30 July 2012
The United States Violence Against Women Act (VAWA) was signed into law by President Clinton in 1994. Its provisions protect women from domestic and sexual violence and stalking, and establish better public services coordination and judicial mechanisms for preventing, investigating and punishing such crimes.
The Act, which is reauthorized every five years, is being voted on again this year by Congress. Both the Senate and the House of Representatives have come up with versions of the Bill. The Senate bill, passed in April, seeks to bar discrimination based on sexual orientation in federal domestic grant programs, to increase the number of special visas available to immigrant women who are victims of domestic abuse, and to give Native American and Alaskan jurisdictions the authority to prosecute sexual assault by non-natives on native land. The House bill, on the other hand, which was passed in May, removes all these provisions and rolls back the U-visas for immigrant women.
Currently, 58% of sexual assault incidents against Native American and Alaskan women are carried out by non-Native men, one in three will be raped and two in five physically abused at home in their lifetime. For immigrant women in several states, both physical security and civil rights have been curtailed by harsh anti-immigrant legislation that leaves them afraid to report abuse to law enforcement authorities.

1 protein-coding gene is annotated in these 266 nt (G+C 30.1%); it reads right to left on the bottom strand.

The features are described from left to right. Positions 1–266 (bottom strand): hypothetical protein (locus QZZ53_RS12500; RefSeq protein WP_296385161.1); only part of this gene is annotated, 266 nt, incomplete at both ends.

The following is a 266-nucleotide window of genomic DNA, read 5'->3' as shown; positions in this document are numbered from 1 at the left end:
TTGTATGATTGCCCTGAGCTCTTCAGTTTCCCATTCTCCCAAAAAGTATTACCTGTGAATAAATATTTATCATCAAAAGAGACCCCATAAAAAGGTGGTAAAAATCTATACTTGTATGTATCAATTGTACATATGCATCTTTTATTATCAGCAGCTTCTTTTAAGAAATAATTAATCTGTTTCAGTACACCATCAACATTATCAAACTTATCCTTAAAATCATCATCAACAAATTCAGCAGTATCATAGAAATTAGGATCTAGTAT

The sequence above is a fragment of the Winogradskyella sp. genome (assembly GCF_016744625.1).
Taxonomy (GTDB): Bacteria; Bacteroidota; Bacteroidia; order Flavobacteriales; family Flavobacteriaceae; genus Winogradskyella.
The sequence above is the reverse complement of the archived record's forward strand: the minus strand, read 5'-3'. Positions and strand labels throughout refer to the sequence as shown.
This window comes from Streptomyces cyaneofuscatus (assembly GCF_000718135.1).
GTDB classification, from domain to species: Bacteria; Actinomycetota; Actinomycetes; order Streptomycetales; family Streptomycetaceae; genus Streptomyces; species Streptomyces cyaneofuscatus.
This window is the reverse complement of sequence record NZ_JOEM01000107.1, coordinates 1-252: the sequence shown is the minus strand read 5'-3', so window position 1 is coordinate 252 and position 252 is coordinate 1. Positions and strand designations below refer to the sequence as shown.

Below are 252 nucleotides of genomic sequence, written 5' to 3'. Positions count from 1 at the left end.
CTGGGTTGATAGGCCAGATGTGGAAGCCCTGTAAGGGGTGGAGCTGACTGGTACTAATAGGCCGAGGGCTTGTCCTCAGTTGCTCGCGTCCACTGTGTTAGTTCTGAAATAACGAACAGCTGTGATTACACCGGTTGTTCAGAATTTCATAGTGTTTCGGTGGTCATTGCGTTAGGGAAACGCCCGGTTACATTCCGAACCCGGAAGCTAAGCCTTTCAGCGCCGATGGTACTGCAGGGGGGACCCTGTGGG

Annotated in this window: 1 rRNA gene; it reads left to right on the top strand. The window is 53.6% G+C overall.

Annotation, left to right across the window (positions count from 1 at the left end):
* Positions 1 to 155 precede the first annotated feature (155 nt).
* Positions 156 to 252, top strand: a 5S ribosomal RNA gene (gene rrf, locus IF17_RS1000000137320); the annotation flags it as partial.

Momentum is building for action to be taken quickly on VAWA. But House Republicans now say that they will not vote on the Senate bill and are waiting for the Senate to resolve a glitch regarding a revenue raising provision (The U.S. Constitution prescribes that budgetary laws must originate in the House).
Senate leaders have asserted that the House bill does not protect important vulnerable populations and so should not be voted on. President Obama has also said that he would veto the bill. Advocacy groups say that as the Presidential and Congressional elections approach, the fate of VAWA is becoming increasingly precarious. If the bill is not reauthorized then the existing law will remain as it is and the necessary action to protect women from violence will be impeded.
SPSSI Policy Coordinator
Tips on taking action on legislative issues can be found at the SPSSI Advocacy Center.